About Mohamad ali Vadood

Mohamadali Vadood, a life-long artist and also a designer who works in the field of wooden arts and his works include wooden sculpting, carving and marquatry. As an art instructor, he has always done his best to help his students think creatively. As an artist, reviving old forms of art from ancient Persia has been something that he highly regards with respect and enthusiasm, especially when it goes to old Iranian wood carving and its design.

Interview with Mohamad ali Vadood

Mohamad ali Vadood ("MAV") interviewed on Monday, 16 November.

Could you please tell us about your experience as a designer, artist, architect or creator?

MAV : I am actually a life-long artist and also a designer who works in the field of wooden arts and my works include wooden sculpting, carving and marquetry. As an art instructor, I have always done my best to help my students think creatively. As an artist, reviving old forms of art from ancient Persia has been something that I highly regard with respect and enthusiasm, especially when it goes to old Iranian wood carving and its design.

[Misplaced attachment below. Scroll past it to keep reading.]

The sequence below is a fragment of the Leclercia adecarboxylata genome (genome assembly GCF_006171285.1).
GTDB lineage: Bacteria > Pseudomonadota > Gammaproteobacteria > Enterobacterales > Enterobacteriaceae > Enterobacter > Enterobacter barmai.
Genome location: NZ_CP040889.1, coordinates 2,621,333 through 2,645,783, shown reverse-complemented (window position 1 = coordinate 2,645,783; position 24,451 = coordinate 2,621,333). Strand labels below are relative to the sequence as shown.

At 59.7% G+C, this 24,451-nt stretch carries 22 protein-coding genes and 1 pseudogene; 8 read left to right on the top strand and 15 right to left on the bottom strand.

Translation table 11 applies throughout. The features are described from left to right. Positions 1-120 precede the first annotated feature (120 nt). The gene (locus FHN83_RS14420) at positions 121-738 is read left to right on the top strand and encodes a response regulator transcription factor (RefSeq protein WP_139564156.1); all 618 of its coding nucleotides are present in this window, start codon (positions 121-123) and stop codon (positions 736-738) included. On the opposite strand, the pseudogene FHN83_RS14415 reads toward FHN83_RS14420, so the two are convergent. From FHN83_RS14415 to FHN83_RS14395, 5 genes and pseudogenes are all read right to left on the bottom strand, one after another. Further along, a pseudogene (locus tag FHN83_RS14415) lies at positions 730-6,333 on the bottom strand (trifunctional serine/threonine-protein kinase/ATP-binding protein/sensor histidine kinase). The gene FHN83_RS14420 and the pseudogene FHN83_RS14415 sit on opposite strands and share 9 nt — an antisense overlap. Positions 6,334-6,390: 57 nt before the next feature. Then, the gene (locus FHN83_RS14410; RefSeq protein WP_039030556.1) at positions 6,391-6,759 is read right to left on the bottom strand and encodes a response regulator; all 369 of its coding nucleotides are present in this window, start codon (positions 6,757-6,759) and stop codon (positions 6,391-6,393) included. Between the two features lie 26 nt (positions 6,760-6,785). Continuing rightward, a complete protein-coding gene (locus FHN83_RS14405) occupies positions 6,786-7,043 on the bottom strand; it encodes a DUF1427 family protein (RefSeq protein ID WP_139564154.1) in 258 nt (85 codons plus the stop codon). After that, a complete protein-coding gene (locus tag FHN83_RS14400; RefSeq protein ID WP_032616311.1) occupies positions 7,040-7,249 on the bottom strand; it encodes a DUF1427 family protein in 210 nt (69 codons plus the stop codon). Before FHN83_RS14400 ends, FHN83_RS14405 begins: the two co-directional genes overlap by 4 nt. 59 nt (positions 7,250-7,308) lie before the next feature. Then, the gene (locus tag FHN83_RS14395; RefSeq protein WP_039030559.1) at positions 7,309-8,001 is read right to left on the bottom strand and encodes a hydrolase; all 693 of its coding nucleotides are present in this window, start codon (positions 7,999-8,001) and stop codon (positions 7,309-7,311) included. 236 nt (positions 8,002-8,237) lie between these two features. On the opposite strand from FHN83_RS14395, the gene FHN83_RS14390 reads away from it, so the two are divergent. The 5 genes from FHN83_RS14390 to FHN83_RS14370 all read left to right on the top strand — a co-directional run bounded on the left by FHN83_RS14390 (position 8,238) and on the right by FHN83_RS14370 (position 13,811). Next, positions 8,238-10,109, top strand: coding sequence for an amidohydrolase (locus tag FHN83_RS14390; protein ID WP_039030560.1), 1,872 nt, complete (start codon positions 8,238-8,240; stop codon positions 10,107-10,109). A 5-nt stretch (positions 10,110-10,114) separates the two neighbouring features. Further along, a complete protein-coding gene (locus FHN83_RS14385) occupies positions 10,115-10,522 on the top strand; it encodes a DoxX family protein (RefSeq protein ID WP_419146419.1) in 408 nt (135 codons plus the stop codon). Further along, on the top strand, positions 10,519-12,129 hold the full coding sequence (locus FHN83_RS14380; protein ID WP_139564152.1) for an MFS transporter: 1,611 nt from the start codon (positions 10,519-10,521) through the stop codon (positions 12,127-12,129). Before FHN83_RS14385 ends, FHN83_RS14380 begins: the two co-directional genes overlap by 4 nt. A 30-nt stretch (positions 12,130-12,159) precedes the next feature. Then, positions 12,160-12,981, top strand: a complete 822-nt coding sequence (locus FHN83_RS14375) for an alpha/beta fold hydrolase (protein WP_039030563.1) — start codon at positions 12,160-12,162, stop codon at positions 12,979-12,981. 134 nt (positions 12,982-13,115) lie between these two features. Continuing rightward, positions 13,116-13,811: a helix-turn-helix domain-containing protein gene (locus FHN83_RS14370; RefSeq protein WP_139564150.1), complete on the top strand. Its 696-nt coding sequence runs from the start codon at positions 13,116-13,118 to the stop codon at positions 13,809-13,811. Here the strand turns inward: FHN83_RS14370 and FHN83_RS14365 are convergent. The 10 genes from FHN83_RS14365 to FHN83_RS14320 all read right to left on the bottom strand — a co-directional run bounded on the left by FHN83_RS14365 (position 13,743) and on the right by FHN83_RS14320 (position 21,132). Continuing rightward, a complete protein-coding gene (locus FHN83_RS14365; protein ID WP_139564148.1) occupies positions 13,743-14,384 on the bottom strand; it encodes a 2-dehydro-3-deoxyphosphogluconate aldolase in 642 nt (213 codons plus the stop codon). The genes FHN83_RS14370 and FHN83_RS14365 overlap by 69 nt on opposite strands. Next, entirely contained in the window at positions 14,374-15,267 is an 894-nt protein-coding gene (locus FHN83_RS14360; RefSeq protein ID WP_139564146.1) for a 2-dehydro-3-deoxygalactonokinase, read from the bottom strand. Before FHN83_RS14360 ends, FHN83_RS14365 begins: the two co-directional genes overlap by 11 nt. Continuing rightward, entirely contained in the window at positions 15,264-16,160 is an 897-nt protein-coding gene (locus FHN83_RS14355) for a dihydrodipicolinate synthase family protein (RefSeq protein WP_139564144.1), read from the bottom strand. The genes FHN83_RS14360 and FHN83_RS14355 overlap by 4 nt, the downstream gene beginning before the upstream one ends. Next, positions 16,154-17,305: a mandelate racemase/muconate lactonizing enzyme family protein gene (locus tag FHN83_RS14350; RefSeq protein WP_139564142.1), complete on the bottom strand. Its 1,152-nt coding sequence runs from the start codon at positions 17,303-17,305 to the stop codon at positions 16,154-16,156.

How did you become a designer?

MAV : My father used to work in industry. So, since I were a child, simple tools were kind of my playthings. My elder brother helped me take the first steps as a child, game-wise, and as for my mother, she would always support my ideas as a kid and take them serious. When I was a teenager, I would make my toys himself and have fun with my playmates who were usually fascinated by my invented toys. School used to offer me a mundane existence and I always thought I could make a better use of my time out of school. I was able to get my hands on a load of good wood, due to my geography, and as a result I got to like it. Through a television program, I realised there were carving workshops in another city. So, I traveled there and spent a year training with special tools and making inlay forms. On my return, I opened my own workshop and after a while, was invited to work for the Cultural Heritage Organization. At the Institute of Traditional Arts of the Iranian Cultural Heritage Organization, I had the opportunity to draw on the experiences of longtime professors of different fields of design and traditional arts. And then I was elected as the head of the Wood Arts Workshop at that institute. At the same time, due to my artistic and research activities, I was honoured to receive first-rate art from the Supreme Council of Culture of Iran. It was when I was invited to teach by the art universities. In all of these years, I believed I have in fact experienced a real on-the-job training process and these words are actually the record of the training I have been through.